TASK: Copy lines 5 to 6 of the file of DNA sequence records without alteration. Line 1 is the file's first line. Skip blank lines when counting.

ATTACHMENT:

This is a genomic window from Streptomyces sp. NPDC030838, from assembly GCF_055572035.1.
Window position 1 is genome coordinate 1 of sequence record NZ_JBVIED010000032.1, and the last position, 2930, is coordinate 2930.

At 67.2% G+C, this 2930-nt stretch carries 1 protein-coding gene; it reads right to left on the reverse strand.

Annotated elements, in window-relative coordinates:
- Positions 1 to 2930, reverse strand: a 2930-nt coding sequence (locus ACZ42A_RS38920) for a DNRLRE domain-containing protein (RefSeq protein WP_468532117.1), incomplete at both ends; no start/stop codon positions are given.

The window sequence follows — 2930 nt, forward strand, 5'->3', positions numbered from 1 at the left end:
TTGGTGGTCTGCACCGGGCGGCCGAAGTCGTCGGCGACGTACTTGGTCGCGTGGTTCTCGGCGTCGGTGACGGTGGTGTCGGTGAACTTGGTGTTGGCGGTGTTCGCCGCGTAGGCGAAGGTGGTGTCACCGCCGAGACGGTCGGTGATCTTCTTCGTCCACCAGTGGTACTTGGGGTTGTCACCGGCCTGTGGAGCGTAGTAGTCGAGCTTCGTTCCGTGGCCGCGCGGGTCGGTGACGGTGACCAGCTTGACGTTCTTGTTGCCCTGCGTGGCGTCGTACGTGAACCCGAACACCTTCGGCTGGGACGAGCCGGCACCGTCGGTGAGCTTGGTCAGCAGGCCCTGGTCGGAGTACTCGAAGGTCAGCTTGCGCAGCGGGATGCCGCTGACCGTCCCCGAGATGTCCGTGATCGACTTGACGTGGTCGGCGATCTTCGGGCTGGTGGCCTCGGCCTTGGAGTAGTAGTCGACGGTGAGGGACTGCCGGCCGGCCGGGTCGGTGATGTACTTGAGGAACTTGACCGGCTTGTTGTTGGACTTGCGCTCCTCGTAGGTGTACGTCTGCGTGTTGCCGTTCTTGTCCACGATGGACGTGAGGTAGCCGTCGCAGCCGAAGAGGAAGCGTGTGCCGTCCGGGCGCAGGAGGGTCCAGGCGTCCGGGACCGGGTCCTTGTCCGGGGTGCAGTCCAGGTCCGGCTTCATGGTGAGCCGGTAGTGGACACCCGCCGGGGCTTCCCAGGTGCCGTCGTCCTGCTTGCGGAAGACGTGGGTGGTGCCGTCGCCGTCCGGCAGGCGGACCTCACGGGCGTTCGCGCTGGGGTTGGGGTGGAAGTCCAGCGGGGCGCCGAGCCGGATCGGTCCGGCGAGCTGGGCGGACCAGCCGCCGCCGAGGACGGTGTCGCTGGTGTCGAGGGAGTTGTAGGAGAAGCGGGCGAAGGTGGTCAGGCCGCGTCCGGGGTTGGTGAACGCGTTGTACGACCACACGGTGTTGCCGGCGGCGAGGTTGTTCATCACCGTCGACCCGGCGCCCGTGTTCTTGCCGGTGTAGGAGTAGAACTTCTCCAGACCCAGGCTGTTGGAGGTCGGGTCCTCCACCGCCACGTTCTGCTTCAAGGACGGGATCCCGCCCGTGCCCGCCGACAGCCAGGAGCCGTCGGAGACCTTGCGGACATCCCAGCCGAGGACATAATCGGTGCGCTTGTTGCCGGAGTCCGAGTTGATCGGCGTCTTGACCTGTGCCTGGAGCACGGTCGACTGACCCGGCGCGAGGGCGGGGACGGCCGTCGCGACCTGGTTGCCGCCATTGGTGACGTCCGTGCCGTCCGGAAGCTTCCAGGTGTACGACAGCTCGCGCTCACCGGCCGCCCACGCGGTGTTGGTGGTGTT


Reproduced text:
- Positions 1 to 2930, reverse strand: a 2930-nt coding sequence (locus ACZ42A_RS38920) for a DNRLRE domain-containing protein (RefSeq protein WP_468532117.1), incomplete at both ends; no start/stop codon positions are given.

The window sequence follows — 2930 nt, forward strand, 5'->3', positions numbered from 1 at the left end: